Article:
Another good example where operational decisions can come into effect is in "Elves' Last Stand" in Legend of Wesmere. Early in the game, the player must decide on how to handle the western and central fronts: to try to hold both, to hold only the west, or only the center. In effect, the question is if the army should be split into two or three parts, and if two parts, if they should be placed such that they can mutually reinforce each other or not. The force balance between the two or three fronts must also be decided. It is the presence of those choices that I believe makes the scenario feel very much like a major pitched battle, not only the amount of units.
oaq
Posts: 45
Joined: July 21st, 2011, 4:45 pm

Re: Strategy, Operations, and Tactics

Post by oaq »

Good framework. I would like to adopt it.

So, one situation that gives me considerable trouble during SP is this: You've got 7 to 10 units in attack range of the foe and the daylight is momentarily favorable, so you have to kill as many units as possible as fast as possible, even at the cost of some casualties, before the light changes. Maybe you have a non-quick red mage two hexes or so behind your front line; you want to use him against the right target, but (if possible) not leave him too exposed after you do. However, this mage is too far back and too slow to reach all the foes in the area; maybe some trees and hills are in the way, etc.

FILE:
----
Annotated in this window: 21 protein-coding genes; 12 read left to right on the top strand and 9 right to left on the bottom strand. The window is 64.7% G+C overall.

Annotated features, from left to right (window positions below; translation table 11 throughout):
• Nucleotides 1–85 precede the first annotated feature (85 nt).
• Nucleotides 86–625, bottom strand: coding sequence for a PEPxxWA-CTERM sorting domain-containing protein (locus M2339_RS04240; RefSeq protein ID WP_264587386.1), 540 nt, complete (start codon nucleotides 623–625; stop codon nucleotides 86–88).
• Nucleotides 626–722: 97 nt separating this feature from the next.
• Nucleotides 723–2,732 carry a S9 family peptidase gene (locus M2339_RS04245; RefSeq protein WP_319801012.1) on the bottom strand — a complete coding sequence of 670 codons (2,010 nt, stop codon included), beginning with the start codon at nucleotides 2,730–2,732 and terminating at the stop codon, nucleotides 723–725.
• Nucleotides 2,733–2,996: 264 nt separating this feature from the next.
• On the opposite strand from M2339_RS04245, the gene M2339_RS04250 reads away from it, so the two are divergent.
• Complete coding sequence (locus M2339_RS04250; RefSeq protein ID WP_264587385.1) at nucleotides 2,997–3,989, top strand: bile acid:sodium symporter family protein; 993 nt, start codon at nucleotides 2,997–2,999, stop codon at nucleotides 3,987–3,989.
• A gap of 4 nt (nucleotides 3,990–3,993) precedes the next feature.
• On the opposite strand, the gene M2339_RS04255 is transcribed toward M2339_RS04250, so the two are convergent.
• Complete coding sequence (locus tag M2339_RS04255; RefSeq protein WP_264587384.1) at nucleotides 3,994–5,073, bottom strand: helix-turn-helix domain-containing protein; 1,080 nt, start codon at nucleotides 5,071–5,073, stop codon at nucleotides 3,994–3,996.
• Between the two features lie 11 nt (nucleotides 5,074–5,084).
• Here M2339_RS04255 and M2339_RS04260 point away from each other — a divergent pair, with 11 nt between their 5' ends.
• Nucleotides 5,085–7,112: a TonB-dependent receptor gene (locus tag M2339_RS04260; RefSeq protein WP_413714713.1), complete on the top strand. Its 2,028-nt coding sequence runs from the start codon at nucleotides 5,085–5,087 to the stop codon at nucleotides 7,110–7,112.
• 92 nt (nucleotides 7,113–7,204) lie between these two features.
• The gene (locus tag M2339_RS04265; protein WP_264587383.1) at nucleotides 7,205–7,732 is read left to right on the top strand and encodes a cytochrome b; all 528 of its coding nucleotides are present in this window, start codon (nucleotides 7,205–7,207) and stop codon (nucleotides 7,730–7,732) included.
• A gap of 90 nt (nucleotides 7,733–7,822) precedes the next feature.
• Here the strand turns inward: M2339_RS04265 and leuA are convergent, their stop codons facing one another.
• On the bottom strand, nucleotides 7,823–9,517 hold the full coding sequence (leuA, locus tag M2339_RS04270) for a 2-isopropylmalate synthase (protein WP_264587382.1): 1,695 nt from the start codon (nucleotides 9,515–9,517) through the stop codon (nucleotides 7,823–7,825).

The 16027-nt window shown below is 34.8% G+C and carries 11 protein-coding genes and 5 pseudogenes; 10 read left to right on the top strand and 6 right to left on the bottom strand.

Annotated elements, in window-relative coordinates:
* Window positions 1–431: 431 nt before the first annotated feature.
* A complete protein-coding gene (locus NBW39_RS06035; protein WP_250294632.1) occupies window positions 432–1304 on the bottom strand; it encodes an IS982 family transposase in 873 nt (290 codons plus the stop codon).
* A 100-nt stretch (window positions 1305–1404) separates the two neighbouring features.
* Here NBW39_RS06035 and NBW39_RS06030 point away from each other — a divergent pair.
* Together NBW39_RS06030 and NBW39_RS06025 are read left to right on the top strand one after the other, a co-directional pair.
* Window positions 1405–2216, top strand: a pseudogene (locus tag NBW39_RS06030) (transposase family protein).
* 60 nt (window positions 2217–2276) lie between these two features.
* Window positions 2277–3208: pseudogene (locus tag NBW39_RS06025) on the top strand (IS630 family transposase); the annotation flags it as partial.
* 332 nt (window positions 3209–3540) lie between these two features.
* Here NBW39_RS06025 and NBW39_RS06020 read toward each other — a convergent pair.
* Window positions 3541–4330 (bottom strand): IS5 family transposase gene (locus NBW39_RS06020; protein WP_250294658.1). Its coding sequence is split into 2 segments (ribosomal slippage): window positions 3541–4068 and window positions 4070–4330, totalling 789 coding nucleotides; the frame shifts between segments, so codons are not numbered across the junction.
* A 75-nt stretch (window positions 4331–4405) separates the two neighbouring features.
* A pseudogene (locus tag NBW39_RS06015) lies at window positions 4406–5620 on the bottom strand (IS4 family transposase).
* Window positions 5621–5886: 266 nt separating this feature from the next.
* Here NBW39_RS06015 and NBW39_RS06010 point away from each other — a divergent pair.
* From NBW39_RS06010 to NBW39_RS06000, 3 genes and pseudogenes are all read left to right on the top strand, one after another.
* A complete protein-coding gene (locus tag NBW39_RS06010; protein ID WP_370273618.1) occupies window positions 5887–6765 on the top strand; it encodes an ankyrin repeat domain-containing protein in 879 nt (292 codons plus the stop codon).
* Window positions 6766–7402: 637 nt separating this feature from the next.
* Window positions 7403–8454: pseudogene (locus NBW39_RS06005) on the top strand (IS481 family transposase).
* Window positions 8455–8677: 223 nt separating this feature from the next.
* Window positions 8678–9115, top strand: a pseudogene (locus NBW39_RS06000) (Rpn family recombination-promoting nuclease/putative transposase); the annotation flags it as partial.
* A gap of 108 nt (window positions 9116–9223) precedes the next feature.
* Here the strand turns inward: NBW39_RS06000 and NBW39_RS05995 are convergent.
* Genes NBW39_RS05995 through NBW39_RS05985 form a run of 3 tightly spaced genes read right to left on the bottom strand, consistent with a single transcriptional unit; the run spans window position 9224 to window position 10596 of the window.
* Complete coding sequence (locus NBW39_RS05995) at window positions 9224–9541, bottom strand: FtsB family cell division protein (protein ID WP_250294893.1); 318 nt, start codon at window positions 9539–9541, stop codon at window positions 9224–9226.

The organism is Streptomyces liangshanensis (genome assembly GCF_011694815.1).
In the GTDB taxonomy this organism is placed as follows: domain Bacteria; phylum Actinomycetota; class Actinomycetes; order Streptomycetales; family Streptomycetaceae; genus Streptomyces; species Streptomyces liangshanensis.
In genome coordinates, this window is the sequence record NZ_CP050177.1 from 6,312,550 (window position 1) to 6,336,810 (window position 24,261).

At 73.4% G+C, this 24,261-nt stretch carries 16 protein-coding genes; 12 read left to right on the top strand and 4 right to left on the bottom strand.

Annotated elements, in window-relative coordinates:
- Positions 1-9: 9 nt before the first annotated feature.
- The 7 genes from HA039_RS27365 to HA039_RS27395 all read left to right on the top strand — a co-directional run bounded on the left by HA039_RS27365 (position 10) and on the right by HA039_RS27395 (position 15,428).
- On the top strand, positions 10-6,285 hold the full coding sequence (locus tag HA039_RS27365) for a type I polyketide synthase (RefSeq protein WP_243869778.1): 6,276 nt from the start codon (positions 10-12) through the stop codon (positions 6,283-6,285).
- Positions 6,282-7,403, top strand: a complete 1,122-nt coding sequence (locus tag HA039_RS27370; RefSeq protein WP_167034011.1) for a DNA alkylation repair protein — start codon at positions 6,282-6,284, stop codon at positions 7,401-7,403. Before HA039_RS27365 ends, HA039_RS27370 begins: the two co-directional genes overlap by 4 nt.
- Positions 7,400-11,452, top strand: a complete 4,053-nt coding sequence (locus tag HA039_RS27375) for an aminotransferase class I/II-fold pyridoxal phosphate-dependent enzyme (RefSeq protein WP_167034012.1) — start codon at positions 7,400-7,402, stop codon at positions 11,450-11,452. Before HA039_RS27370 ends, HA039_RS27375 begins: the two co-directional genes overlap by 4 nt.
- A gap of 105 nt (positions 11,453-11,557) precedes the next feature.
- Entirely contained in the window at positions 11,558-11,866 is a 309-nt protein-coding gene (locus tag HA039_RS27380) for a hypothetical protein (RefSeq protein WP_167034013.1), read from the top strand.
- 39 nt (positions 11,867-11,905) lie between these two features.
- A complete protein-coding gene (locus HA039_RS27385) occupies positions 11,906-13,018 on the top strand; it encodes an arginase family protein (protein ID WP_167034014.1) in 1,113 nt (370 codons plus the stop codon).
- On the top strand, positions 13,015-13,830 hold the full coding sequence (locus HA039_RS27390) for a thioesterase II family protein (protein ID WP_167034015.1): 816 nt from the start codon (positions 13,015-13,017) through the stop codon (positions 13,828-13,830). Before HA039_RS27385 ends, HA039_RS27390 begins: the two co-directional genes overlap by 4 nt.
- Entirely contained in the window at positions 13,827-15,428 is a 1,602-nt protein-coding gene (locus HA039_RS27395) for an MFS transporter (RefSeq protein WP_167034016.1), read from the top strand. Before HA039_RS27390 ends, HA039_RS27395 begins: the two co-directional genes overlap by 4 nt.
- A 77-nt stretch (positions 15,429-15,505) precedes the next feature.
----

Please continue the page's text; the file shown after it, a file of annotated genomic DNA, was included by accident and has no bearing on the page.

I too often end up in a bind in which, after some other units of mine have attacked, the mage can no longer find an open hex in range from which to fight a suitable target. As I said, this usually only happens when I've got 7 or more units in the area. As you know, at hard difficulty, one or two failures of this kind can easily tip the whole scenario to defeat.

So, would this question be a tactical or an operational question?

I'd think, tactical, but since we're talking about the interaction of so many units in this case -- 7 to 10 of mine and probably a similar number of the enemy's -- I am not sure.
kjn
Posts: 43
Joined: March 4th, 2016, 4:26 pm

Re: Strategy, Operations, and Tactics

Post by kjn »